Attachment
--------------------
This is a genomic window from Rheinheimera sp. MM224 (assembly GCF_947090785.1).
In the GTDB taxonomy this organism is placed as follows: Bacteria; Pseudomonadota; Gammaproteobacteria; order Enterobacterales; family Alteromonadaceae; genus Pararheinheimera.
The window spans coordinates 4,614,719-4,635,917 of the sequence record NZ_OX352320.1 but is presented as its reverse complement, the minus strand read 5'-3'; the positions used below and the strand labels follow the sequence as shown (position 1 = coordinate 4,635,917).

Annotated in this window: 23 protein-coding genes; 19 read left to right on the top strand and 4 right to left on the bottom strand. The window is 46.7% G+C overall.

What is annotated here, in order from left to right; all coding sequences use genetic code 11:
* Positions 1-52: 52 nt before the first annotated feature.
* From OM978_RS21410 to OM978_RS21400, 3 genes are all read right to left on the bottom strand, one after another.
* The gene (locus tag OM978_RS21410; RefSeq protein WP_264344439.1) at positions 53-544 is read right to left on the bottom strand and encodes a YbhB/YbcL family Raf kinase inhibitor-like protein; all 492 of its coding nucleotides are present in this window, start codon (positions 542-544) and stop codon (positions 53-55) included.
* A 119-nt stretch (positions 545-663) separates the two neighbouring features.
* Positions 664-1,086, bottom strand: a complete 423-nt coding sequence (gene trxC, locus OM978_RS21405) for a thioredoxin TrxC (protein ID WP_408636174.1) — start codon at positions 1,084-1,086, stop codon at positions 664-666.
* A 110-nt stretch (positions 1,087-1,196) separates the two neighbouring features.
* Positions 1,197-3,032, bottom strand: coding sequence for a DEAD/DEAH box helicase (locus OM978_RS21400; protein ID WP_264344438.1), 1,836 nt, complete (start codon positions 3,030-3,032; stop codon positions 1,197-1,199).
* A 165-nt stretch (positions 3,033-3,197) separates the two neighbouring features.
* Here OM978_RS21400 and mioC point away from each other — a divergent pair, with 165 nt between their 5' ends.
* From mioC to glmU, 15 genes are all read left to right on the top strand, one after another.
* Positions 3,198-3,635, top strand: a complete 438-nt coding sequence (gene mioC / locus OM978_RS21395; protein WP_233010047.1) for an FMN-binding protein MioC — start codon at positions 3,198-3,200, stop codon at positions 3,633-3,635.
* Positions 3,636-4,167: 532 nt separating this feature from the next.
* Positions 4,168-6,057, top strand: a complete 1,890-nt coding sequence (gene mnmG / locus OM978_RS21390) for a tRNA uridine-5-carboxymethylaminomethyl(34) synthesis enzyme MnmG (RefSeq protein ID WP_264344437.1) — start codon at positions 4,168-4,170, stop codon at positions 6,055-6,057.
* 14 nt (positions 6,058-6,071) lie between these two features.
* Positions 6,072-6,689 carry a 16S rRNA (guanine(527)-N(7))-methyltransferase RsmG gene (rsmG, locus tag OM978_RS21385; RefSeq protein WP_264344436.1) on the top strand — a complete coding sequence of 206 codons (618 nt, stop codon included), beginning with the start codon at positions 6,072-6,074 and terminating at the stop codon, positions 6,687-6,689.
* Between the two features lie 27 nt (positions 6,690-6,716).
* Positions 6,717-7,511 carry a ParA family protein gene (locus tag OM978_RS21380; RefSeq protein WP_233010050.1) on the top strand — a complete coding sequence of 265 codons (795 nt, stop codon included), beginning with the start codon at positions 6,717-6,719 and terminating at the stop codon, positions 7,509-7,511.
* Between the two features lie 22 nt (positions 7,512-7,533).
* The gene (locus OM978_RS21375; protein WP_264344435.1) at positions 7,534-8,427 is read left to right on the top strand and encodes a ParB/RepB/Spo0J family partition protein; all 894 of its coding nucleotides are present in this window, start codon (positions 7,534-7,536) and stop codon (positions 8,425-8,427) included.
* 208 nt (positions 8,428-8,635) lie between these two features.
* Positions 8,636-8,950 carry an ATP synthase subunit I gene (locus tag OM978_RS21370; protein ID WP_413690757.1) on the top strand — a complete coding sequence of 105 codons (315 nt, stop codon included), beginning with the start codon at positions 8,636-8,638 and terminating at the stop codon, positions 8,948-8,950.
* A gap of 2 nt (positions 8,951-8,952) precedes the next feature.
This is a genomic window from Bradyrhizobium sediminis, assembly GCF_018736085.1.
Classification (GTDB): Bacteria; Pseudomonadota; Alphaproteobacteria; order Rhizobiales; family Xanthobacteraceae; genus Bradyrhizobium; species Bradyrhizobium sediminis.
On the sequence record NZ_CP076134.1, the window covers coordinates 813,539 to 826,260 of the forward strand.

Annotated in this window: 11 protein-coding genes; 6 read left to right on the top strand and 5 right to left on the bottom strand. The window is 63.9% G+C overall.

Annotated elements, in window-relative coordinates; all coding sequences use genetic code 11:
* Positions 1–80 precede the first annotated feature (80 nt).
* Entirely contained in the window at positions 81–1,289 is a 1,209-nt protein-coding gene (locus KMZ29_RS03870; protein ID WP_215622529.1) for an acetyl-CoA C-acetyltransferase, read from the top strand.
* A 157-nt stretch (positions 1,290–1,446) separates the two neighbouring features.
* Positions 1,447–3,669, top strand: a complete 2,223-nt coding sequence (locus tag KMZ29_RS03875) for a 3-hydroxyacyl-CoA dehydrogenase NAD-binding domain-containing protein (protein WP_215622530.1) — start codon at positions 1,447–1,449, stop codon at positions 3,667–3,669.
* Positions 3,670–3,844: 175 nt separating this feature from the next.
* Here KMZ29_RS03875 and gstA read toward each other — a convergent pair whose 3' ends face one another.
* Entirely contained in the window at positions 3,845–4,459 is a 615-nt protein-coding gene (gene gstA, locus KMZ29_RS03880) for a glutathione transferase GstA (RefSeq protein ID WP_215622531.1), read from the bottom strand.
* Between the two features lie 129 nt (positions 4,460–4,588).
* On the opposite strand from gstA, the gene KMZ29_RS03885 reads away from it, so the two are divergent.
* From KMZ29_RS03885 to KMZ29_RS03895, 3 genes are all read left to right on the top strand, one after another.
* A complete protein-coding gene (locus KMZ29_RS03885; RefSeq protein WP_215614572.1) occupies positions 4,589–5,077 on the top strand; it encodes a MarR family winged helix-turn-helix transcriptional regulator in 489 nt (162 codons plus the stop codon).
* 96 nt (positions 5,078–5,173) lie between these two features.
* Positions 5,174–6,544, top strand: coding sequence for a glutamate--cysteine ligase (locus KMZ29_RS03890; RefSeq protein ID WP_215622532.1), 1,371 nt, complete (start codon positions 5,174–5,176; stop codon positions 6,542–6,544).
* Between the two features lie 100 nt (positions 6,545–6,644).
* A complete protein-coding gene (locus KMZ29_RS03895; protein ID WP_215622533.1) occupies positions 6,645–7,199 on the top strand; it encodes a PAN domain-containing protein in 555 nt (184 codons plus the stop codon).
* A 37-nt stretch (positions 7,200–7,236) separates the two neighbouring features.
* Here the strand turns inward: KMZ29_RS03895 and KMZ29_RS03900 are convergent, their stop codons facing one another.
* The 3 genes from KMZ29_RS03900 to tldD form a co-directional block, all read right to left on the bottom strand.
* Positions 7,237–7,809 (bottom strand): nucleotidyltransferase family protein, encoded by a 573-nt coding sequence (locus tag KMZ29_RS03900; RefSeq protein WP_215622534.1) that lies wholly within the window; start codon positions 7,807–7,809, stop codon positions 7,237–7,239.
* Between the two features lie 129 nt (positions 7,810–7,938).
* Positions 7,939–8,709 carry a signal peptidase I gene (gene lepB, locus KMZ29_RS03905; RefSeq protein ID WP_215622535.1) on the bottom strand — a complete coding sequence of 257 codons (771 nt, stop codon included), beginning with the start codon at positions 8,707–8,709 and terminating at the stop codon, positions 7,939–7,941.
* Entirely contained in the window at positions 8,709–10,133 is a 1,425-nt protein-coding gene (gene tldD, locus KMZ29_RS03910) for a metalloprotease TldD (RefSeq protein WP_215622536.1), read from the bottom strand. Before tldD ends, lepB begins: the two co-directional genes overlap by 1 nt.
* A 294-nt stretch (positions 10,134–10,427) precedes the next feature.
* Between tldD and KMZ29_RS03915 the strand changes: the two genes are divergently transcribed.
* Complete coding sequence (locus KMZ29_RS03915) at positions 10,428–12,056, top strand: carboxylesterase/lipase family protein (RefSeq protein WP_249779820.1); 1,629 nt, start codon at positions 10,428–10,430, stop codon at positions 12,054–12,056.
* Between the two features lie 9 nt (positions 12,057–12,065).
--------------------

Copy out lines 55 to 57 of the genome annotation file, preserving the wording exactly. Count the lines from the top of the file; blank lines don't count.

* A 294-nt stretch (positions 10,134–10,427) precedes the next feature.
* Between tldD and KMZ29_RS03915 the strand changes: the two genes are divergently transcribed.
* Complete coding sequence (locus KMZ29_RS03915) at positions 10,428–12,056, top strand: carboxylesterase/lipase family protein (RefSeq protein WP_249779820.1); 1,629 nt, start codon at positions 10,428–10,430, stop codon at positions 12,054–12,056.